Assuming this isn't a primary residence, for which there are exemptions: The tax cost basis of inherited property is the decedent's date of death value (there are caveats to this for inherited property from many years ago). To establish what the date of death value is you will have to go back to see how the estate was handled and if there was a value put on the property either in an accounting or tax return...in any event if you have no reasonable basis for that cost basis you will need an appraisal to value the property as of the decedent's date of death.
Once you have established that date of death value, you can then calculate your capital gain, which would be the difference between the sale price (you estimate it at $144,000) and the date of death value. The entire gain would be divided by the number of sellers. I would advise reviewing this with an attorney and/or CPA.
This is not legal advice nor intended to create an attorney-client relationship. The information provided here is informational in nature only. This attorney may not be licensed in the jurisdiction which you have a question about so the answer could be only general in nature. Visit Steve Zelinger's website: http://www.stevenzelinger.com/
Depending on when the death occurred and the size of the estate, generally speaking your basis in the property is the value at the date of death of the person from whom you inherited it. Your gain is then measured by the sale price less the basis. If that is a postive numbe you likely owe tax.
Hope this helps. If you think this post was helpful, please check the asnwer was a good answer tab below. Thanks. Mr. Geffen is licensed to practice law throughout the state of Texas with an office in Dallas. He is authorized to handle IRS matters throughout the United States and is licensed to practice in US Tax Court as well as The Court of Claims. This answer is provided as a public service and as a general response to a general question, it is not meant, and should not be relied upon as specific legal advice, nor does it create an attorney-client relationship.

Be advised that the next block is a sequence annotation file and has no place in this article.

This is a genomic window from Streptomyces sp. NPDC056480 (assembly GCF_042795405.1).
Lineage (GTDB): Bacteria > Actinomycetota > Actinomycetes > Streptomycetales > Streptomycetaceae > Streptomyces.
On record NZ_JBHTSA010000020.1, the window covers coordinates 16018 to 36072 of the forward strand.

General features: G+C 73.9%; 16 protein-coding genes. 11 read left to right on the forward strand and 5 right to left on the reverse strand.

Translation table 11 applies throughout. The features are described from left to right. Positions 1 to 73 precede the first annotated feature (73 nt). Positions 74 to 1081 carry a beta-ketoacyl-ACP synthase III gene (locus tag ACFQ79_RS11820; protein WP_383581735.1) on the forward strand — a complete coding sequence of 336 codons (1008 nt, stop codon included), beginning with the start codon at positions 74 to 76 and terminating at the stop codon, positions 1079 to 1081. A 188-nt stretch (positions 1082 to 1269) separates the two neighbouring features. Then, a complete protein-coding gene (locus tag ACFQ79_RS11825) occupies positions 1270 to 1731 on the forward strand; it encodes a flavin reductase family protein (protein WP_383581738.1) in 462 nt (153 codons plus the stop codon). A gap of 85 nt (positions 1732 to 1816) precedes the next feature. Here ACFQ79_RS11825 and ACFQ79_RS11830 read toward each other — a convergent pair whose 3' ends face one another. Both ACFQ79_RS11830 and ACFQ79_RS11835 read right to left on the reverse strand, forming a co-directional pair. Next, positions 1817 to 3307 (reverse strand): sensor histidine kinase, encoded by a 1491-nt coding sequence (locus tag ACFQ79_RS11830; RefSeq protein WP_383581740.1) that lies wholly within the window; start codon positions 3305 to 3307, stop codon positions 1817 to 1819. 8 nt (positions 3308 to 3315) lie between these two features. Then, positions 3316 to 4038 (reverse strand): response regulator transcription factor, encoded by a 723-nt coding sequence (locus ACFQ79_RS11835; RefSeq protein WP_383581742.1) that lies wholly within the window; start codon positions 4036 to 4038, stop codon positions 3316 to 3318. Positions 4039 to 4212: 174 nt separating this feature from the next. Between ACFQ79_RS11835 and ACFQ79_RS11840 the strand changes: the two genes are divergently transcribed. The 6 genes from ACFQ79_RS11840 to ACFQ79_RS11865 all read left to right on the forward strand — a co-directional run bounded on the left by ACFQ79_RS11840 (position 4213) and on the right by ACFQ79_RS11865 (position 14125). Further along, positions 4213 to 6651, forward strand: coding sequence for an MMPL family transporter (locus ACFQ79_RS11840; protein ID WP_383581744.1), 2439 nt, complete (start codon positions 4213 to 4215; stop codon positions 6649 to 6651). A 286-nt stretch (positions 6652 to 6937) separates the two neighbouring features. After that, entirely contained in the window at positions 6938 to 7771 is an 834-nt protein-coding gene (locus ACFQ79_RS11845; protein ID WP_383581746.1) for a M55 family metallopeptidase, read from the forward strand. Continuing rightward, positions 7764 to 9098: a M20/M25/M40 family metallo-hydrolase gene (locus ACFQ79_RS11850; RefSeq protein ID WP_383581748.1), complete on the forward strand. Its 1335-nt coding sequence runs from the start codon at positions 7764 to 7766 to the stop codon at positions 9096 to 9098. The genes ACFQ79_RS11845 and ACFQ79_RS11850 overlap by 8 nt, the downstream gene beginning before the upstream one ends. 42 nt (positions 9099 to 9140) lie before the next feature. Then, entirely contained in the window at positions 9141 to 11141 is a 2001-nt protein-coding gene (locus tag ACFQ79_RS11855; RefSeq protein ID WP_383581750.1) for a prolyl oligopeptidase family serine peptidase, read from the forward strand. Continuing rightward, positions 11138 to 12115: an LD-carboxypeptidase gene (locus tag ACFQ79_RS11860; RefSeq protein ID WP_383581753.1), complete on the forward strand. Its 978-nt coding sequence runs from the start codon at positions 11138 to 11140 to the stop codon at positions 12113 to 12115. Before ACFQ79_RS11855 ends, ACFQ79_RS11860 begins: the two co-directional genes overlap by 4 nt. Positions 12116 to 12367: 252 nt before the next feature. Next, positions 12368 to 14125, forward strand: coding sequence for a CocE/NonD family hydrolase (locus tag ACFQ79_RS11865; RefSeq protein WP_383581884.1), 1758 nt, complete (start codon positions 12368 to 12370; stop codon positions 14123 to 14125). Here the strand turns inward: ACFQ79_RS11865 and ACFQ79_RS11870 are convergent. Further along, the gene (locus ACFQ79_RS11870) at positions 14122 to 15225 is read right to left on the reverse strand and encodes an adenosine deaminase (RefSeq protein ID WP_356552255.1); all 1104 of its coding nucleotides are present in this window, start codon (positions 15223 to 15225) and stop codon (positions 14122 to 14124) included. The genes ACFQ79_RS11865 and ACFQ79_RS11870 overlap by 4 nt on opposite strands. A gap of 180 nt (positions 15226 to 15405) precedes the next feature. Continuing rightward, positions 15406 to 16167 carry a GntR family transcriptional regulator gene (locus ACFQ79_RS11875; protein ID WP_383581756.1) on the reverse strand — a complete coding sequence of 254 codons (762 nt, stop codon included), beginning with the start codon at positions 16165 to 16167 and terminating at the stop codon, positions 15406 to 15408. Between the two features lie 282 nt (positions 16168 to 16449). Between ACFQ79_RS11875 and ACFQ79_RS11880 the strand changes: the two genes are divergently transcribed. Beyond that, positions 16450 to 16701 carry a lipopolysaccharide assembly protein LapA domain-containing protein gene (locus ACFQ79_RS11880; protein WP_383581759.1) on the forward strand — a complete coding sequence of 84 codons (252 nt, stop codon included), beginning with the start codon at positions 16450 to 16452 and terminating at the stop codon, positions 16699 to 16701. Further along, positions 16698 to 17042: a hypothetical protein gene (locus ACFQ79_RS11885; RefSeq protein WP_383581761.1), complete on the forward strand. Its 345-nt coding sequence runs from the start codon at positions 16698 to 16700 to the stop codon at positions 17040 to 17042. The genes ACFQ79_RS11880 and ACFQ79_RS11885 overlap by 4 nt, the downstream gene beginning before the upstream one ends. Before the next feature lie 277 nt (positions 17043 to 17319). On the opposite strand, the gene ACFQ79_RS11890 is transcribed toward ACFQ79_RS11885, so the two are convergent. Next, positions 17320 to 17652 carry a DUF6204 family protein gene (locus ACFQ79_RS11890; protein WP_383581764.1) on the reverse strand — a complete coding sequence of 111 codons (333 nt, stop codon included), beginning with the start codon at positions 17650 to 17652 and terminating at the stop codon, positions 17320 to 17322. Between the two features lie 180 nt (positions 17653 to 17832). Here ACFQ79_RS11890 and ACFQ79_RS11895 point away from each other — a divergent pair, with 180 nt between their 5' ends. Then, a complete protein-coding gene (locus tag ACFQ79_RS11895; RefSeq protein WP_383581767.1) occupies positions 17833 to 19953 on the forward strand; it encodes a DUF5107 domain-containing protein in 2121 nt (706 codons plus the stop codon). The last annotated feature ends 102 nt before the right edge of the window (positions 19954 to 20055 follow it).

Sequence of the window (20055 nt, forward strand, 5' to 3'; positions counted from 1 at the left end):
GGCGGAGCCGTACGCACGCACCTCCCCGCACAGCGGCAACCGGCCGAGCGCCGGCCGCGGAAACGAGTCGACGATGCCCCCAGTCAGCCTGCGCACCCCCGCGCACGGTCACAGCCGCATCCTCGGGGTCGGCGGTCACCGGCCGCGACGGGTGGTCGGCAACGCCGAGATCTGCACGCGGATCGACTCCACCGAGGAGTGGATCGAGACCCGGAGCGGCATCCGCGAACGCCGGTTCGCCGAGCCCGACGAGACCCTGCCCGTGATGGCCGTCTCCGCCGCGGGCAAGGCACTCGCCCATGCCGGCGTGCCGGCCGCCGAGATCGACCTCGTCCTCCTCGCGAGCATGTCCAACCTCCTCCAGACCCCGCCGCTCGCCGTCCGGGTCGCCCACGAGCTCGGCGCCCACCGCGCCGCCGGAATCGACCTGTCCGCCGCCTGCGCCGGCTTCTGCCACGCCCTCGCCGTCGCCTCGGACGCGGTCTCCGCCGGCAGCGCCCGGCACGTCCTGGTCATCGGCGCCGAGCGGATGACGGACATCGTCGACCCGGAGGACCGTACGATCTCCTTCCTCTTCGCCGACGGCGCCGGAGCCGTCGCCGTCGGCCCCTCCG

As explained in the previous two responses, when you inherit property, you receive a "step-up" tax basis. That is to say that your basis in the property that you inherit is the fair market value of the property at the date of death of the previous owner. In your question, you did not say when you inherited the property. If it was many years ago, you may have to do some digging. Prior to 2001, the federal estate tax exemption was only $600,000, so if you inherited the property prior to 2000, it is possible that a federal estate tax return (IRS Form 706) was filed; if that is the case, the property would have been appraised to determine the fair market value to report on the return. Similarly, if Texas has an estate tax, you could probably use the value of the property used on the Texas estate tax return. If you have only recently inherited the property, then you're in luck: as it is highly unlikely that the property would have appreciated significantly in just a year or two, your tax basis will likely be equal to the contract selling price. And if you use a broker to facilitate the sale, you may even end up with a long-term capital loss! A final point: any gains/losses from the sale of inherited property are treated as long-term capital gains/losses, even if the property is sold less than one year after it was inherited.
You should consult your financial adviser or CPA before selling this property. There could be some other issues that you have completely overlooked that could have a major impact on your tax liability.
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Find out if an Inventory was filed in the estate. If Texas estate, inventory requires the property to be listed at its fair market value.